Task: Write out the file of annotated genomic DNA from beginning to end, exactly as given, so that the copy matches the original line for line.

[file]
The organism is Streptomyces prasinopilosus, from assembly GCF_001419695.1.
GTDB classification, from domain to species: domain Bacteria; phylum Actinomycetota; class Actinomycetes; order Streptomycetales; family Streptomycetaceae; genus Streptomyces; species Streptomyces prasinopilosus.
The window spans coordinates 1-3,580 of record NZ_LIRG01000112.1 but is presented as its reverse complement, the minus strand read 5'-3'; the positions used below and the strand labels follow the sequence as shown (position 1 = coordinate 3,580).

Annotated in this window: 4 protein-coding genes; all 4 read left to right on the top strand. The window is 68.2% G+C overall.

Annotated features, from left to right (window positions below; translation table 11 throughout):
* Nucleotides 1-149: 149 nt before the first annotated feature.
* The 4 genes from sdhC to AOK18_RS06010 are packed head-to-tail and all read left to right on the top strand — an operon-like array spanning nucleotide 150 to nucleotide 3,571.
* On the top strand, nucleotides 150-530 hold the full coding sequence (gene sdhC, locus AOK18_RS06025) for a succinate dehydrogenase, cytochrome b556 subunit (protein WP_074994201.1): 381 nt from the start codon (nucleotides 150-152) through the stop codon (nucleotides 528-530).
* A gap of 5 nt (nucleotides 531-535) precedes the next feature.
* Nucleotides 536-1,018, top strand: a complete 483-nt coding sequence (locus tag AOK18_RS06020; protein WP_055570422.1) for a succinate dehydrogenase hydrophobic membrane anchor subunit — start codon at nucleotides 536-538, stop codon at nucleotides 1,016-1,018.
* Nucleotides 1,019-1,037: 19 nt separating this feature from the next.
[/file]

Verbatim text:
The organism is Streptomyces prasinopilosus, from assembly GCF_001419695.1.
GTDB classification, from domain to species: domain Bacteria; phylum Actinomycetota; class Actinomycetes; order Streptomycetales; family Streptomycetaceae; genus Streptomyces; species Streptomyces prasinopilosus.
The window spans coordinates 1-3,580 of record NZ_LIRG01000112.1 but is presented as its reverse complement, the minus strand read 5'-3'; the positions used below and the strand labels follow the sequence as shown (position 1 = coordinate 3,580).

Annotated in this window: 4 protein-coding genes; all 4 read left to right on the top strand. The window is 68.2% G+C overall.

Annotated features, from left to right (window positions below; translation table 11 throughout):
* Nucleotides 1-149: 149 nt before the first annotated feature.
* The 4 genes from sdhC to AOK18_RS06010 are packed head-to-tail and all read left to right on the top strand — an operon-like array spanning nucleotide 150 to nucleotide 3,571.
* On the top strand, nucleotides 150-530 hold the full coding sequence (gene sdhC, locus AOK18_RS06025) for a succinate dehydrogenase, cytochrome b556 subunit (protein WP_074994201.1): 381 nt from the start codon (nucleotides 150-152) through the stop codon (nucleotides 528-530).
* A gap of 5 nt (nucleotides 531-535) precedes the next feature.
* Nucleotides 536-1,018, top strand: a complete 483-nt coding sequence (locus tag AOK18_RS06020; protein WP_055570422.1) for a succinate dehydrogenase hydrophobic membrane anchor subunit — start codon at nucleotides 536-538, stop codon at nucleotides 1,016-1,018.
* Nucleotides 1,019-1,037: 19 nt separating this feature from the next.